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Proceedings Paper

Nonlinear Image Restoration: What We Have Learned
Author(s): Donald C. Wells
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Paper Abstract

The first nonlinear image restoration algorithms were devised a little more than a decade ago. The subsequent development of this subject by a number of research workers has produced a rich and fascinating literature. But because much of it is located in unfamiliar journals and publications, many astronomical newcomers to the field may be unaware of this work. It has been known since the discovery of the nonlinear image restoration techniques that they have pronounced performance advantages over linear restoration techniques in astronomical applications, and many of the published examples of nonlinear restorations of imagery have involved astronomical data. The new image detector systems appearing in optical astronomy, particularly CCDs, produce images of a quality that fully justifies the employment of sophisticated algorithms for the extraction of the maximum amount of information from the data. This review of the literature has been prepared in the hope that it will encourage new astronomical workers to enter into it.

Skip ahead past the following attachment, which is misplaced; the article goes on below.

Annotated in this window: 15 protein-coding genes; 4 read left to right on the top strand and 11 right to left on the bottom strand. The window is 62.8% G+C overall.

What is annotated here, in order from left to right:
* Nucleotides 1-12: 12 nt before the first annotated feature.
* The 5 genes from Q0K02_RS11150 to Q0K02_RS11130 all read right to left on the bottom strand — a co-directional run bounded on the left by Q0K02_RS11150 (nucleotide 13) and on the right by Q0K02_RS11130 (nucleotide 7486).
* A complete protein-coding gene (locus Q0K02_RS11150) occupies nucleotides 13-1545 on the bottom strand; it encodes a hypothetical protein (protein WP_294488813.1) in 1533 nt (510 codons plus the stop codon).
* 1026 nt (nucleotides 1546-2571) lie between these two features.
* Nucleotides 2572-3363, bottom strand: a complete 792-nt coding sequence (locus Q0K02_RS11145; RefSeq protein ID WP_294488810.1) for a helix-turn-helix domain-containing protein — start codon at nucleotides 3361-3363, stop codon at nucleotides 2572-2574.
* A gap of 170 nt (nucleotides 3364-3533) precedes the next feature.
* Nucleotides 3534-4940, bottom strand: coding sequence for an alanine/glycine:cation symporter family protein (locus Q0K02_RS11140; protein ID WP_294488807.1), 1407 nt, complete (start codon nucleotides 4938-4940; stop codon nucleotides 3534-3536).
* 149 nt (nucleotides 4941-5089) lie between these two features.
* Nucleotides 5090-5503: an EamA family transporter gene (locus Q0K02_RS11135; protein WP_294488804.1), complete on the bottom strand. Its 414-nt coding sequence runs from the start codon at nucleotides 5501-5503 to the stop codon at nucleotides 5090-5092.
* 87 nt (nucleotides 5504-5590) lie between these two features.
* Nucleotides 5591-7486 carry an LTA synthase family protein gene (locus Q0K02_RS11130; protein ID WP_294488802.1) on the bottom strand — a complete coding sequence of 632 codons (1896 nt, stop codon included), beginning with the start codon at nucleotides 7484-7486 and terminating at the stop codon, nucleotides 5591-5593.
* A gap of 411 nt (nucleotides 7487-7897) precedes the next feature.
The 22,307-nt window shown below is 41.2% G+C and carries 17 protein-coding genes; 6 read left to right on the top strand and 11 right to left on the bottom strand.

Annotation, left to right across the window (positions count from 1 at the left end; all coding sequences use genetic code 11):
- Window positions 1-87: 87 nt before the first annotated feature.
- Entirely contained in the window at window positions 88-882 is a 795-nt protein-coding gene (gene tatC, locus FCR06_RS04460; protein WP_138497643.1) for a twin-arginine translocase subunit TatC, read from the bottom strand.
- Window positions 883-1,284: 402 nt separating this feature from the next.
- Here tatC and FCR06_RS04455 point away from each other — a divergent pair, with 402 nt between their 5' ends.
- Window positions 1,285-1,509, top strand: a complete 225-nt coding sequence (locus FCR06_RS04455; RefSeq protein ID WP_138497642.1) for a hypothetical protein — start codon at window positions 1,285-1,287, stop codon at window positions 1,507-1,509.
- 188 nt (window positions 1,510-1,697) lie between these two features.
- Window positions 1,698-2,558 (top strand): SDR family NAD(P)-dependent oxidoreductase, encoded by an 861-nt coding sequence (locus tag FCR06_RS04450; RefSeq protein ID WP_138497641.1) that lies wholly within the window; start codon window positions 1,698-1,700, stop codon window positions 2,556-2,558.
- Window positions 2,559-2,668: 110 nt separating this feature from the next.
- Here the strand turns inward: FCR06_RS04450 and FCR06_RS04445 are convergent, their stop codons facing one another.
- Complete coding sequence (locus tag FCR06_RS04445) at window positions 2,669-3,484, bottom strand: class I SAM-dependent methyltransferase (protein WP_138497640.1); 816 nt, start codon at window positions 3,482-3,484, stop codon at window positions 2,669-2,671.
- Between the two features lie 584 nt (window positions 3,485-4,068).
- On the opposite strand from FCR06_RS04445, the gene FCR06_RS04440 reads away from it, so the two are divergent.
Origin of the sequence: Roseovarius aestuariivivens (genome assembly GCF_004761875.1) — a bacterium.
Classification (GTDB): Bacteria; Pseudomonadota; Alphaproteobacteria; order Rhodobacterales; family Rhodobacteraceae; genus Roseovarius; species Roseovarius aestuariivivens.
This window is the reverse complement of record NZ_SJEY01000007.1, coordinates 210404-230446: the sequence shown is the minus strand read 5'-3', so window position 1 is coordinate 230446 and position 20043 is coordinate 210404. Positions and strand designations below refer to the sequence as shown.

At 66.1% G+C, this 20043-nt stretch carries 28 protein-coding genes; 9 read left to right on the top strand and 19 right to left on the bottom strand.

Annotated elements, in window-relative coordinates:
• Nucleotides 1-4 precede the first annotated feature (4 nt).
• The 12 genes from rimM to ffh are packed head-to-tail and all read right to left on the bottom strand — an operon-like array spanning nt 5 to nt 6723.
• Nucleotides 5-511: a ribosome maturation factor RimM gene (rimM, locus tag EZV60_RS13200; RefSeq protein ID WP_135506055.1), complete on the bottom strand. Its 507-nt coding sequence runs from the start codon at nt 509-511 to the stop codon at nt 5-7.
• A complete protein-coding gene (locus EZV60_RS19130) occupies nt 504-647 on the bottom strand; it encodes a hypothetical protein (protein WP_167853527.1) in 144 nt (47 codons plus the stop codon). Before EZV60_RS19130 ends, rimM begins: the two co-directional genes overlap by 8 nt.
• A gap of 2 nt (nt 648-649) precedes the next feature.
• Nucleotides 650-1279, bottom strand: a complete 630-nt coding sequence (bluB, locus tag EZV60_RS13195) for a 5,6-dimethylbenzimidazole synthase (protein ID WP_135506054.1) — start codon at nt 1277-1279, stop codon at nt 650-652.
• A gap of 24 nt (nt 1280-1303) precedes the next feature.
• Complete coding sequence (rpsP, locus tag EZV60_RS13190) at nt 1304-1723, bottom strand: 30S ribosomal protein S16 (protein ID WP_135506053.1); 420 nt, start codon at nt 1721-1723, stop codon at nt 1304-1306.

Paper Details

Date Published: 21 November 1980
PDF: 9 pages
Proc. SPIE 0264, Applications of Digital Image Processing to Astronomy, (21 November 1980); doi: 10.1117/12.959797
Show Author Affiliations
Donald C. Wells, Kitt Peak National Observatory (United States)

Published in SPIE Proceedings Vol. 0264:
Applications of Digital Image Processing to Astronomy
Denis A. Elliot, Editor(s)

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